In the end, says Canada’s CBC News, “Imelda Cortez’s story was too much even for El Salvador’s famously harsh courts. It was making news around the world, and DNA had confirmed that the newborn she was accused of attempting to murder was the product of rape by a 70-year-old stepfather who had abused her throughout her childhood.” We reported on Imelda’s story in December 2018, when a judge threw the prosecution’s case out of court – but only after she had spent 18 months in prison.
Her story was reported in Canada just this past week. Why? CBC News reports that the Canadian government has contributed millions of dollars to El Salvador to assist in its fight against criminal gangs and to support training for police and the Salvadoran justice system. Former Canadian Minister of International Development, Marie-Claude Bibeau, said just before Cortez’s final hearing last December that she was seeking more information about how Canada’s assistance was being used. Her successor pledged to ensure that Canada’s ambassador would continue to attend these trials, raise concerns with the government, and continue to express the importance of ensuring women have access to justice.
CBC interviewed lawyer Omar Flores from the Salvadoran human rights group FESPAD (Fundación de Estudios para la Aplicación del Derechos) said there was a new gender policy that the Salvadoran government had brought in at the end of 2018, that was supposed to improve the situation for women and girls. But Attorney General Douglas Melendez, who was “showing signs of softening his approach” was removed by the National Assembly and replaced by a hardliner, Raul Melara. “Things seem to be back to where they were before… I think that before giving any kind of contribution, you have to really find out exactly what it’s going to be used for,” said Flores.
Two other women’s cases are pending in the country. One, aged 31, gave birth to a stillborn baby. Now on conditional release because of a lifelong history of mental illness, she has been charged with aggravated murder and is facing 30-50 years in prison. The other, aged 20, said she didn’t know she was pregnant until she delivered in a bathroom. She told police the baby was stillborn and that she had been raped by a local gang member. She spent 24 months in pre-trial custody before receiving a 30-year sentence. Thanks to an appeal by her lawyers, she now has a new trial starting 24 June.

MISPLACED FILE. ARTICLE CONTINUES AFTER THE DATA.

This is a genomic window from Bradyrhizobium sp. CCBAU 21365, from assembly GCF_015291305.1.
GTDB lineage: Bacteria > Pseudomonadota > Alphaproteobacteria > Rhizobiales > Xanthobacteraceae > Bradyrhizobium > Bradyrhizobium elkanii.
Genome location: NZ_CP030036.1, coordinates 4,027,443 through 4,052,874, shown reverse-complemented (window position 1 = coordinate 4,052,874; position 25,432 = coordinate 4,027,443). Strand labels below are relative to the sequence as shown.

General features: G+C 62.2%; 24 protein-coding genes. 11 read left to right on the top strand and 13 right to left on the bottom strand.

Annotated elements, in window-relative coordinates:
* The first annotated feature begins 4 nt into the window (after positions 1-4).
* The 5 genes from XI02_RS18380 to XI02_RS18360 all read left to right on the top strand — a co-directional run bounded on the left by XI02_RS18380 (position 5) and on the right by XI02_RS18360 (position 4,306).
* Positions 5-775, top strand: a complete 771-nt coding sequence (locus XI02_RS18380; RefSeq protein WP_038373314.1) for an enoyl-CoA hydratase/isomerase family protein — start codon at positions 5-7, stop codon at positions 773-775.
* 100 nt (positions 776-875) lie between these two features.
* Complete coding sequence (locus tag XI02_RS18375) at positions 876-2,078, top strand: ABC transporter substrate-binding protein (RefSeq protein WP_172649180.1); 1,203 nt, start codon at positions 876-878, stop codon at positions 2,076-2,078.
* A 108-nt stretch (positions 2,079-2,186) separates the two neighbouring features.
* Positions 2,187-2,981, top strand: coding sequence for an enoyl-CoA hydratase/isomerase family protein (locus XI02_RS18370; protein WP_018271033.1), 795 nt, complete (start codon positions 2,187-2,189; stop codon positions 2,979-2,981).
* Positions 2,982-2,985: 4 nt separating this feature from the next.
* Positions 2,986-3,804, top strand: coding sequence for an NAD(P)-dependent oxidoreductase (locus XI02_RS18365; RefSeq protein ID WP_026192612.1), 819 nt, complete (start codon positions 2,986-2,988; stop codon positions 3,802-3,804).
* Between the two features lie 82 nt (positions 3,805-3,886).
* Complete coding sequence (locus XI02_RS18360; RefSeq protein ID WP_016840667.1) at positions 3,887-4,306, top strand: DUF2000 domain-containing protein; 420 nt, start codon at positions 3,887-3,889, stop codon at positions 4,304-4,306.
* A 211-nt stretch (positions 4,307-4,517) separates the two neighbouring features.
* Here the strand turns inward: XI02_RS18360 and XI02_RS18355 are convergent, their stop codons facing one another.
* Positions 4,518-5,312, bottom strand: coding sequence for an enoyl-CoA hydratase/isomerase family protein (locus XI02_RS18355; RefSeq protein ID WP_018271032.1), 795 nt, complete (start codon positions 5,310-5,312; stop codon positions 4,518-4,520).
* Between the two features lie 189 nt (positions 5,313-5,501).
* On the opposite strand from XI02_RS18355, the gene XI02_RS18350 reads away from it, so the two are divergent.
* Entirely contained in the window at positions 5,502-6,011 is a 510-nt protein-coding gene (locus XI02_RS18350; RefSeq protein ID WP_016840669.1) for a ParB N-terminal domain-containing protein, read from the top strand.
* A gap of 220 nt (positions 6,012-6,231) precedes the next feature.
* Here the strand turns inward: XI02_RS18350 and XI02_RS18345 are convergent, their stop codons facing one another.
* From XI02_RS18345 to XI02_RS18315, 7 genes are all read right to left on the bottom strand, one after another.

“It’s more than just indifference from the prosecutor’s office to the plight of these women,” said Flores. “The prosecutors are the ones who are always pushing for the longest sentences…. They’re still pursuing the same approach: charge first and ask questions later,” said Omar Flores. “The trials continue.”
STOP PRESS: A young, Conservative businessman, Nayib Bukele, took office on 1 June as president of El Salvador. He has named eight women to top government posts, seven of them as cabinet ministers, but it is not yet clear whether women’s issues are on his agenda. The Agrupación Ciudadana, who work to defend and free all women from prison who have been criminalised for miscarriages, stillbirths and abortions, posted a series of tweets on 1 June. For example, one called on Bukele to work with feminist groups against violence against women as part of the national violence he has committed to reduce. Another tweet on his acceptance speech: “He has a debt to women: nothing [was said] about comprehensive sexuality education and less about sexual and reproductive rights.” And another: “What a good president, who is in favour of women’s lives and that the State should not criminalise them, but those who are survivors of sexual violence are forced to be mothers!”
Meanwhile, Justin Trudeau, Canadian prime minister, announced at Women Deliver that the Canadian government is committing $1.4 billion annually for SRHR, maternal and child health including $700 million for SRHR.